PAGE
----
Category Archives: Uncategorized

Dastar/preemption bars claims based on allegedly false claims of credit for innovation

OptoLum, Inc. v. Cree, Inc., No. CV-16-03828, 2017 WL 1057924 (D. Ariz. Mar. 21, 2017) The parties compete in the market for LED lights. OptoLum claims to be the inventor of technology used inside LED bulbs allowing them to have … Continue reading

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Nursing homes’ claims are puffery

Commonwealth of Pennsylvania v. Golden Gate National Senior Care LLC, No. 336 M.D. 2015, — A.3d —-, 2017 WL 1075535 (Comm. Ct. Pa. Mar. 22, 2017) Golden Gate manages and operates 36 skilled nursing facilities in Pennsylvania.  The Commonwealth sued … Continue reading

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First Amendment bars labeling restriction for “skim milk” without added Vitamin A

Ocheesee Creamery LLC v. Putnam, 2017 WL 1046104, — F.3d —-, No. 16-12049 (11th Cir. Mar. 20, 2017) The Creamery here succeeded in its First Amendment claim to use the words “skim milk” to describe its product. The Creamery produces … Continue reading

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TM scholars’ roundtable, part 4

Research directions in Trademark Law 2017-2018 Discussants:    Bill McGeveran: History of scholarly productivity coming 1-2 years after the roundtables as seeds germinated.  Agenda-setting: boundary issues and registration.  Territorial/product dimensions; the consumers; design—picking up on something already in the air, but … Continue reading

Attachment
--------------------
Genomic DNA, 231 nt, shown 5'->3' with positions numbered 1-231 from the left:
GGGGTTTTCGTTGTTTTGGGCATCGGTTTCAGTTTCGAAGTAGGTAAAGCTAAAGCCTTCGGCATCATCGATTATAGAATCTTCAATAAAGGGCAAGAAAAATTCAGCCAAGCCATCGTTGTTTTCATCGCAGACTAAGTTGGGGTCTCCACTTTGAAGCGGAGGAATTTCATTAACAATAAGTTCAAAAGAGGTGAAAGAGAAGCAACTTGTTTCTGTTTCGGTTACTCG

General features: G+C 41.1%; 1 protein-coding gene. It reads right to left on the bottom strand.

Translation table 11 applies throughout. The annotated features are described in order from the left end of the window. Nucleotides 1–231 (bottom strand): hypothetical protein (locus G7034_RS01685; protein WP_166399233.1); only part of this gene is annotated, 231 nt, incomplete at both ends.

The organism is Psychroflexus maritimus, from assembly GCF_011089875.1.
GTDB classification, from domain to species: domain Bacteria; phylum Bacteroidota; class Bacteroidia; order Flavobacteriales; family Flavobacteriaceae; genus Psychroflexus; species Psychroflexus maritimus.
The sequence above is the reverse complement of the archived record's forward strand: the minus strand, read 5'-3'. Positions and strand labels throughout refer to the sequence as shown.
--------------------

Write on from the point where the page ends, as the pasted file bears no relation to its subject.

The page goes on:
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TM Scholars’ roundtable part 3

Fame, Reputation and “Well-Known-ness” Mark Janis: is fame something distinguishable from distinctiveness, or is it merely the highest degree of distinctiveness?  Possible topics: dilution thresholds v. well-known marks thresholds.  Coach v. Triumph, Fed. Cir., Coach handbags and Coach tutoring services. … Continue reading

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TM scholars’ roundtable part 2

Session 2: Proxies for Distinctiveness; Proving Distinctiveness (and Secondary meaning); Strength of a Mark Do current doctrinal tests properly assess actual consumer reaction to purported marks? What is and should be the role of consumer surveys in proving secondary meaning … Continue reading

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TM scholars’ roundtable

Ninth Trademark Scholars Roundtable: Distinctiveness, Secondary Meaning, Reputation And Fame Chicago-Kent College of Law Session 1:       Distinctiveness (including Secondary Meaning) as a Legal Concept Introduction:   Barton Beebe: different approaches. Any general claims about distinctiveness must take into account: eligibility for … Continue reading

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